Crisis Help

Are You In Crisis?

Help is available:

Call the crisis line at 310-6789 or 1-800-SUICIDE or go to your nearest hospital emergency department.

1. Crisis Lines

The crisis line is confidential, free, and open 24/7 from anywhere in BC.  Call the crisis line if you:

  • Need emotional support,
  • Want information and resources specific to mental health
  • Are in emotional distress
  • You are considering suicide.

Call one of the distress lines listed below:

Mental Health Support Line (province wide number): 310-6789 (no area code is needed)

1-800-SUICIDE: If you or someone you know is having thoughts of suicide, call 1-800-SUICIDE (1-800-784-2433). 

TTY (for individuals who are deaf or hearing-impaired): 1-866-872-0133

2. BC Children’s Hospital Emergency Department

BC Children’s Hospital provides emergency care for acute mental health illnesses for children less than 17 years of age who live in Vancouver.

BC Children's Hospital Emergency Services is located at:
4480 Oak Street, Vancouver, BC, V6H 3V4.

Youth aged 17 and above should attend the emergency room at Vancouver General Hospital or their local hospital.  

BC Children’s Hospital Child and Adolescent Psychiatric Emergency (CAPE) Unit provides short-stay crisis care for children and youth (through age 16) from BC and the Yukon who are experiencing acute mental health challenges. Access to the CAPE unit is through emergency/hospital services where a psychiatric assessment will determine if immediate hospitalization is required. 

How to Know When to Go to the Emergency Room

It can be difficult to know whether to go to the emergency room (ER) when you have bad pain or your pain seems to be increasing. Parents don’t want to see their child in distress and may worry that increasing pain could be a medical emergency. But if you have chronic pain, increasing pain doesn’t necessarily indicate a medical emergency; The ER is not always the best place to go. It is important to understand when to go to the emergency room, and when you are best treated by your family doctor or chronic pain healthcare team.

Go to the ER if you have an acute injury or infection

Emergency room staff are trained to manage many acute emergency issues including acute pain from injury, surgery or acute medical conditions. If you have an acute injury or infection, or a serious mental health crisis, go to the emergency room.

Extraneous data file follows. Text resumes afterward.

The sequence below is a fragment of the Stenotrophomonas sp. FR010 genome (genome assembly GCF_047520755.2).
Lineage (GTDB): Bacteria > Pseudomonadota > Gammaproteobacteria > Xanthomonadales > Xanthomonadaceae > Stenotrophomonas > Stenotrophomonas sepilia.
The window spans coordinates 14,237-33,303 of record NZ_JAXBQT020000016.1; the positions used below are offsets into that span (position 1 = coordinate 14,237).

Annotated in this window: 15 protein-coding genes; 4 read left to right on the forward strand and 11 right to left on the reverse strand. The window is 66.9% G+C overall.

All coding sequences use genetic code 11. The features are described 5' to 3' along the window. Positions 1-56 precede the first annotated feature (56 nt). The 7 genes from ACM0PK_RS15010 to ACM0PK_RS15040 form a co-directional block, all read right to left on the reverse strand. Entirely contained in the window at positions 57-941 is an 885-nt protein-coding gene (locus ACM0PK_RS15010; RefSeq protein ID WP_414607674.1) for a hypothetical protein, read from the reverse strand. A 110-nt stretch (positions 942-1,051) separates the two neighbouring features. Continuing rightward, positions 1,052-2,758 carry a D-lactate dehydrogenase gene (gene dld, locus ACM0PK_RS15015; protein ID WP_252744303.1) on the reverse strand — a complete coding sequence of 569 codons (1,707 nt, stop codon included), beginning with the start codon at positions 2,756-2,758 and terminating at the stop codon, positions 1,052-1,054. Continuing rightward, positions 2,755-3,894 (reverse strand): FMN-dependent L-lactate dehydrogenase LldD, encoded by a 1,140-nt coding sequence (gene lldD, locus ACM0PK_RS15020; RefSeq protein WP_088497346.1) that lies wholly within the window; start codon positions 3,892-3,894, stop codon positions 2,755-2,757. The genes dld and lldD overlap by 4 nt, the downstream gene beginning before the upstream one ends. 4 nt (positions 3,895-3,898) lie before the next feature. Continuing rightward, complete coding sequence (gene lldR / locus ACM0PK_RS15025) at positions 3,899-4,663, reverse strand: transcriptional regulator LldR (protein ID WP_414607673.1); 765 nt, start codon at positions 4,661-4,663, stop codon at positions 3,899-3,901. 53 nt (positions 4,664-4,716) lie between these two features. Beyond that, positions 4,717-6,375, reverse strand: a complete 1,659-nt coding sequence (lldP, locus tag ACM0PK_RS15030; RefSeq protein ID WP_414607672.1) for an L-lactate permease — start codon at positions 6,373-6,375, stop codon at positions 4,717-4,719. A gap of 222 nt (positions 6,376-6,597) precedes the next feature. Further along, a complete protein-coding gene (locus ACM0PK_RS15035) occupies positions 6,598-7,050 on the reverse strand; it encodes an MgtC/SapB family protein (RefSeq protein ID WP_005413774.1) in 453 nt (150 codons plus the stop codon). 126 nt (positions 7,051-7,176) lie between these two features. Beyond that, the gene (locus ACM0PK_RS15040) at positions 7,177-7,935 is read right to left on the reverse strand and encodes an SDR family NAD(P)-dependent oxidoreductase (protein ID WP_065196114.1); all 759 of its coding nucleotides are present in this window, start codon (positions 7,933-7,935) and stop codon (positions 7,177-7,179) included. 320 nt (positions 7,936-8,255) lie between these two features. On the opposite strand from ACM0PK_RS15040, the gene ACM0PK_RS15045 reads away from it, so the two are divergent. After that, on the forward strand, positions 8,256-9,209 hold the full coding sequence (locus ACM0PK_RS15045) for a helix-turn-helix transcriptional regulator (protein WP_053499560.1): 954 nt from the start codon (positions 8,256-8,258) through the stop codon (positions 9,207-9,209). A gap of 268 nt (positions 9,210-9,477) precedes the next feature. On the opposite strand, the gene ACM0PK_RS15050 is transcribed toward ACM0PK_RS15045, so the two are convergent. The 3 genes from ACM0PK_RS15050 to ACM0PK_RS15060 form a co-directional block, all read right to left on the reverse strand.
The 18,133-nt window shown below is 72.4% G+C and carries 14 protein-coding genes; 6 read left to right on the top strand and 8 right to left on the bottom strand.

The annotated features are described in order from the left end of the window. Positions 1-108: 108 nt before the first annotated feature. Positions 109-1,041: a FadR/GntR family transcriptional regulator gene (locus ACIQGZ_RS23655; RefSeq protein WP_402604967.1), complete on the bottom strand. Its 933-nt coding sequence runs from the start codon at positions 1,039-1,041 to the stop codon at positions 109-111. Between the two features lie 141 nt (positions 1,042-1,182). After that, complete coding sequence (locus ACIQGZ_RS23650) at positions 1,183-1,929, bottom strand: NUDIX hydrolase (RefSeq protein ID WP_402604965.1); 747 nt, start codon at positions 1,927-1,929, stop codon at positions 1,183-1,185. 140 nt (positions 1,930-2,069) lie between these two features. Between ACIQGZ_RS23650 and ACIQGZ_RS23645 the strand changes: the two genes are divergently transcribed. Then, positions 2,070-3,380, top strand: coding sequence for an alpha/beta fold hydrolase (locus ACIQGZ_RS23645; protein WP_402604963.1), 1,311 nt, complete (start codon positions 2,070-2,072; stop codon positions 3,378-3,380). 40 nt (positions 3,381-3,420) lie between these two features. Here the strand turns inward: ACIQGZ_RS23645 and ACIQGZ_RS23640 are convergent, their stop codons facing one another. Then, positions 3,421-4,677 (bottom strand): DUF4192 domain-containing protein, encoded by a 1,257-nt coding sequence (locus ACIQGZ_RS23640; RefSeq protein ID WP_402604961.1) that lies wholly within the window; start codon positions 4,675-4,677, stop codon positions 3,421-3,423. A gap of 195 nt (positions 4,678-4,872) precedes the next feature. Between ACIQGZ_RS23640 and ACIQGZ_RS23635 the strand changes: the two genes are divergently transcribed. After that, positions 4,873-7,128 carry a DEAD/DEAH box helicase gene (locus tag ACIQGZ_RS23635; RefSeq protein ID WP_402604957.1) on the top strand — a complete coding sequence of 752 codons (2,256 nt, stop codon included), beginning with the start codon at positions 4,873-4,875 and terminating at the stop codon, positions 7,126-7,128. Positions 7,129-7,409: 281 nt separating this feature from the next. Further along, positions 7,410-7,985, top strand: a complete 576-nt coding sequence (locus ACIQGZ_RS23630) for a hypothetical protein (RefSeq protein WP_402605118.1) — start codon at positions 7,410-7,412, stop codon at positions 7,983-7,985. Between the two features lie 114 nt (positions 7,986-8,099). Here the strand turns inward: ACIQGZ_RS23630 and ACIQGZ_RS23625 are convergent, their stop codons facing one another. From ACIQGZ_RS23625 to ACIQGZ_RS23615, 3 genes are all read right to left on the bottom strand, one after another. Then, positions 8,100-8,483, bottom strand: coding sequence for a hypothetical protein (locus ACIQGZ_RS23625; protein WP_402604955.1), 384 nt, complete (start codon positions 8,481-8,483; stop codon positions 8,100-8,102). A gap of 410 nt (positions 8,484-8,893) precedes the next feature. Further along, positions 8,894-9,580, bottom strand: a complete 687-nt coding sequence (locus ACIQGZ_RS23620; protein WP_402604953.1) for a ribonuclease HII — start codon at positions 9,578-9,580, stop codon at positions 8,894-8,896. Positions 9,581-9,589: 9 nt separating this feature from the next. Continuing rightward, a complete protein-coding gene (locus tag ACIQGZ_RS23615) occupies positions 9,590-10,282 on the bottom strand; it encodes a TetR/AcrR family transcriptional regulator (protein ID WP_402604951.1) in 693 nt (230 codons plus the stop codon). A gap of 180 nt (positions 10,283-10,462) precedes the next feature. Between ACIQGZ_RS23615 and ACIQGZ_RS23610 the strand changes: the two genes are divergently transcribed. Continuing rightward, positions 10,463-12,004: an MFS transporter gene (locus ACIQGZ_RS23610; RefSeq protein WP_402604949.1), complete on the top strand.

Children and teenagers with chronic pain do get acute infections and injuries that may cause pain to worsen. If a new acute injury or infection is suspected then it is a good idea to go to your family doctor, a walk-in clinic or the emergency room.

Chronic Pain & the ER

Chronic pain is not the same as acute pain. Chronic pain is diagnosed when the medical history, physical examination and subsequent investigations have ruled out a significant medical cause for the pain. Chronic pain is managed differently to acute pain and often does not respond to the medications given in emergency rooms to successfully treat acute pain, such as acetaminophen (Tylenol), ibuprofen (Advil) or morphine-like drugs.

Chronic pain requires a “3P” (psychology / physiotherapy / pharmacology) approach to management, where the focus is a gradual return to normal function with less focus on medications. There is no quick fix. It takes time, practice and motivation to achieve goals.

The emergency room will not be able to treat a bad bout of chronic pain, i.e. a flare-up. Pain flare-ups need to be resolved with the help of the chronic pain healthcare team. A plan needs to be in place to successfully prevent and manage pain flare-ups when and if they occur. In the course of the chronic pain journey a child, or teenager and their family, can usually discern the difference between a pain flare-up and a new or different problem.

About the ER at BC Children’s Hospital

BC Children’s Hospital provides emergency care for acute medical, surgical and mental health illnesses or injuries for children less than 17 years of age who live in Vancouver. Youth aged 17 and above should attend the emergency room at Vancouver General Hospital or their local hospital.